The Bears offense will try to take advantage of the Trojans aggressive front with screens, play-action and mis-direction. Although the Trojans lost huge defensive tackle Hebron Fangupo for the season, Nick Perry, who leads the team in sacks and is tied for third in the nation with six, will return to the lineup Saturday.

The younger Trojan linebackers may need to step up if Malcolm Smith isn’t able to return on Saturday. His backup, Jordan Campbell, is also out with a sprained ankle.

If the Bears cannot make headway on the ground, they will have to do it through the air and without injured receiver, Nyan Boateng. Marvin Jones (eight catches for 118 yards and one TD), Verran Tucker (nine catches for 199 yards) and Jeremy Ross (seven catches for 105 yards) along with tight end, Anthony Miller (six catches for 83 yards) will put the USC secondary to the test.

But that secondary is one of the best in the nation. Led by All-American safety Taylor Mays, the Trojan secondary is known for bending but not breaking. They may let opponents have a first-down or two before shutting them down.

But they will have their work cut out for them on Saturday. Not only do they have to defend against the pass, but cornerbacks Josh Pinkard and Kevin Thomas will need to come up and stop the run if Best or Vereen break through the Trojans front seven.

Like the Cal tailbacks, the Trojan running backs have an emotional issue of their own. By now most college football fans know of the tragic mishap the other day at Heritage Hall. Senior tailback Stafon Johnson, who leads the team in TDs with five, dropped a weight bar on his throat while doing a bench-press. Johnson was in emergency surgery to repair his vocal chords for almost eight hours.

Today Stafon tweeted from his hospital bed “feelin better and better by the hour.” Nevertheless, everyone knows the camaraderie between this corps of tailbacks. And you can be sure the other guys are going to want this one for Stafon.

The other emotional factor surrounding this contest hinges on the fact that it is an elimination game. Just two short weeks ago, both of these teams were in the Top Ten: USC at No. Three and Cal and No. Six. Now suddenly, they are fighting for their Pac-10 lives. Whichever team loses has practically no chance of winning the Pac-10 title outright.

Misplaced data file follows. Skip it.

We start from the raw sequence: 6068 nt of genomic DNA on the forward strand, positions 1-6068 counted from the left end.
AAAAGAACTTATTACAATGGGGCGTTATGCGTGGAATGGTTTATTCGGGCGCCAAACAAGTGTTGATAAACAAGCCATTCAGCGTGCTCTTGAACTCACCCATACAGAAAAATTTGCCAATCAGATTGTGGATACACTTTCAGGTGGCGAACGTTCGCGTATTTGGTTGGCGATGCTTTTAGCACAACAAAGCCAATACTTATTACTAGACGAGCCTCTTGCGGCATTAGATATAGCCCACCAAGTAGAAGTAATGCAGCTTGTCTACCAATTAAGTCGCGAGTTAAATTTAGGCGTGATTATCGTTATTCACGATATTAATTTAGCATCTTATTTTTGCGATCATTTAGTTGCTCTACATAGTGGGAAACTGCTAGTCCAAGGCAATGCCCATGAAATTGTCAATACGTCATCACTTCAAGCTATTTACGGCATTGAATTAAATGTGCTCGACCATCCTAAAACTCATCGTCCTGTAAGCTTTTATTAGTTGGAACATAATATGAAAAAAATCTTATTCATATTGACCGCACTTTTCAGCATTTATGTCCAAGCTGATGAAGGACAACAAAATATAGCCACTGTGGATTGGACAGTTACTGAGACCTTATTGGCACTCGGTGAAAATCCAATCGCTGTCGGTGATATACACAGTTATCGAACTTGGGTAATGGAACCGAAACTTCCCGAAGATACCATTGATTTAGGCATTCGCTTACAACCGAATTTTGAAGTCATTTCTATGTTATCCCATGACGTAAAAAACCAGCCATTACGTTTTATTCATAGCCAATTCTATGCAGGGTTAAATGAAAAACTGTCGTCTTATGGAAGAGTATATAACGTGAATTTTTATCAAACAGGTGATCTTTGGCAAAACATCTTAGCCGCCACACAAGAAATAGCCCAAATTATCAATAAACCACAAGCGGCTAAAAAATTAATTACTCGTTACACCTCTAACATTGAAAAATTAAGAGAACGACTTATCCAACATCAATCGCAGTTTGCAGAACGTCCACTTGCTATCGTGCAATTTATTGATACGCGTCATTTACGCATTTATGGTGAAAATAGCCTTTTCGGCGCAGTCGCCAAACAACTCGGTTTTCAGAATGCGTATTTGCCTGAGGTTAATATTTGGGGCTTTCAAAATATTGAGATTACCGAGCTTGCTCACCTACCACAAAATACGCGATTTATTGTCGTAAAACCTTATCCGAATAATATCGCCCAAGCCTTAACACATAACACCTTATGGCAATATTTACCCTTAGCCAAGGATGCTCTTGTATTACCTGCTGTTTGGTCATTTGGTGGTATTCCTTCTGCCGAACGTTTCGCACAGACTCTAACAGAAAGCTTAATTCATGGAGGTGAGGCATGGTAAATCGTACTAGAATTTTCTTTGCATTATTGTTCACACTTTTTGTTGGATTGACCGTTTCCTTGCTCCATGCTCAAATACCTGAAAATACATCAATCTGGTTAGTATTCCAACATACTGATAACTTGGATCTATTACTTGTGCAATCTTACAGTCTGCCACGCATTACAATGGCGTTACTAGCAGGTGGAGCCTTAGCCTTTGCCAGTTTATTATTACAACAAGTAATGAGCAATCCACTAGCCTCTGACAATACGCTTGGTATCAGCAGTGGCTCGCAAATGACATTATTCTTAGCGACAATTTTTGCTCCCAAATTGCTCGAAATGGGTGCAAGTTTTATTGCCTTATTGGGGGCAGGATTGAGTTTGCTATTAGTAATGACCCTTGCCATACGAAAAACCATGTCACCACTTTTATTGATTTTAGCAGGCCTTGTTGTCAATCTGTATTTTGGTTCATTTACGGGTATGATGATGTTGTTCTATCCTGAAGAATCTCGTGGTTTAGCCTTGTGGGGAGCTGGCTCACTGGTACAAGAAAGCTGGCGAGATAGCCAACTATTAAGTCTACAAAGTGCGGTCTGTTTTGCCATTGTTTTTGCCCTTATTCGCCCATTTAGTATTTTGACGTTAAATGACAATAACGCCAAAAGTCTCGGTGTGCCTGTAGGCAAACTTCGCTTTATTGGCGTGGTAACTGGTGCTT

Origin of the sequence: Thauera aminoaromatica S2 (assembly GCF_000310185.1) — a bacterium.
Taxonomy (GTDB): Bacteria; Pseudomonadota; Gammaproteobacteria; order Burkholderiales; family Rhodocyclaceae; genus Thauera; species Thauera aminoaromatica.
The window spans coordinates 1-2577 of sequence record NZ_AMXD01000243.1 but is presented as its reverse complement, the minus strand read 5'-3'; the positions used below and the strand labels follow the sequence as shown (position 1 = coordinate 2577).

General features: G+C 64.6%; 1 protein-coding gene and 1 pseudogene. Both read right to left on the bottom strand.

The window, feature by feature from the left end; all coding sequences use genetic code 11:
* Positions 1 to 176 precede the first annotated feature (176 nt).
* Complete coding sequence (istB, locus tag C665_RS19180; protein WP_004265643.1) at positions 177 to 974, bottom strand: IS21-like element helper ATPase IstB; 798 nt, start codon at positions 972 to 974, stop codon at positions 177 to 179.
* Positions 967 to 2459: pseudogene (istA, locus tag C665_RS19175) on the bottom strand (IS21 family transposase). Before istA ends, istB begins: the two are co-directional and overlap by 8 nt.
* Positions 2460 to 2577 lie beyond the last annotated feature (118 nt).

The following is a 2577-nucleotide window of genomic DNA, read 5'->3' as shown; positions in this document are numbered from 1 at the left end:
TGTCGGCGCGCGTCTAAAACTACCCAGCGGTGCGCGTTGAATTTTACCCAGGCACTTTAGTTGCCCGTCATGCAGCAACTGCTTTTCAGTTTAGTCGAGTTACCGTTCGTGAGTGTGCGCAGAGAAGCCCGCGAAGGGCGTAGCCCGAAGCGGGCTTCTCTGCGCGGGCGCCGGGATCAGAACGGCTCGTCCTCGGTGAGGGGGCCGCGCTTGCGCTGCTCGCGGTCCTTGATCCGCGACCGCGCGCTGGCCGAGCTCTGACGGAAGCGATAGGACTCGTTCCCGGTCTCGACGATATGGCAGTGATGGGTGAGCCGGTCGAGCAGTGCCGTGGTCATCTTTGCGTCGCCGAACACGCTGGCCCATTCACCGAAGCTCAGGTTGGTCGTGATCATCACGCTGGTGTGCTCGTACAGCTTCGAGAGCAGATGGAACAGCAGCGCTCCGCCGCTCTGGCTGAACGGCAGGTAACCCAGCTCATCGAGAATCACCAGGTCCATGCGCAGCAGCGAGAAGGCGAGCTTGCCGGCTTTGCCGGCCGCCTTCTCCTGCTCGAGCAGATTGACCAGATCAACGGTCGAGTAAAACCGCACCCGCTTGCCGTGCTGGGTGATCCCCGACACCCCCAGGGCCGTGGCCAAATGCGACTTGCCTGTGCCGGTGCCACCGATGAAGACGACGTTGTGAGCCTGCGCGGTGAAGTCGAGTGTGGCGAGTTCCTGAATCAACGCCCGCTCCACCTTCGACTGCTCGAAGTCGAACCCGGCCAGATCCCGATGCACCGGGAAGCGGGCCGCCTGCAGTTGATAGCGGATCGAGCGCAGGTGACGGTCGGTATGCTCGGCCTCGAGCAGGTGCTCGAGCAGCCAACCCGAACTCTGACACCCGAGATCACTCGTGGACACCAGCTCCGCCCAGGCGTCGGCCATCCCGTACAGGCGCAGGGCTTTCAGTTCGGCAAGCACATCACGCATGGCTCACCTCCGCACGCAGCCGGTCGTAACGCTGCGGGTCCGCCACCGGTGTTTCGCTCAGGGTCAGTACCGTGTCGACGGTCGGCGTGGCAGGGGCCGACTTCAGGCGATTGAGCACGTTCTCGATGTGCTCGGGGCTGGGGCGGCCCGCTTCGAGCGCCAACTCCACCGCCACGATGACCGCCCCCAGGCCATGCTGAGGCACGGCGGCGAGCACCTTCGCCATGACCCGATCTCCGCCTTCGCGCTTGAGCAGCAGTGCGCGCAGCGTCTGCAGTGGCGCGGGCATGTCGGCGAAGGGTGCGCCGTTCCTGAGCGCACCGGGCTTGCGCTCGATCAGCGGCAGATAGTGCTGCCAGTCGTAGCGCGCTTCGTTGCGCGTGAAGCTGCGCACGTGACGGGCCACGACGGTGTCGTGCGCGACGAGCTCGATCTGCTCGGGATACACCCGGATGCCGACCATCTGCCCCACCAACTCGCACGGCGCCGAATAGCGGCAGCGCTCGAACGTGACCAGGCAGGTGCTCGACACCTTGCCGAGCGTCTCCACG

So, the cold hard fact is that both coaching staffs not only have to game plan, but they must also deal with their team’s emotionality. Uncontrolled emotion on the field can lead to dumb mistakes that cause a team to lose. Both staffs need to channel the emotionality so that it works for them rather than against them.

If there is one instance where Pete Carroll has an edge over Jeff Tedford, it is his ability to channel players’ emotions. That was Carroll’s major task last year with Mark Sanchez, and we know how that eventually turned out.

I expect Coach Carroll to once again get a handle on the emotional factor with the Stafon Johnson issue and the fact that the Trojans are facing elimination.

Prediction: The edge goes to Pete Carroll and the Trojans, 24-21.


  • Linebacker Shane Horton is on track to start at the weakside spot. However Malcolm Smith and Luthur Brown will be available to play.
  • Defensive end Nick Perry will play on Saturday, even though he remains “gimpy,” according to Carroll.
  • Aaron Corp has remained in the backup quarterback position, although Mitch Mustain has taken snaps this week as the backup.
  • Jake Harfman had a 46.3 punting average vs. WSU and will continue to punt along with his kickoff duties.
  • With the injury to Stafon Johnson look for Allan Bradford and Curtis McNeal to get more touches.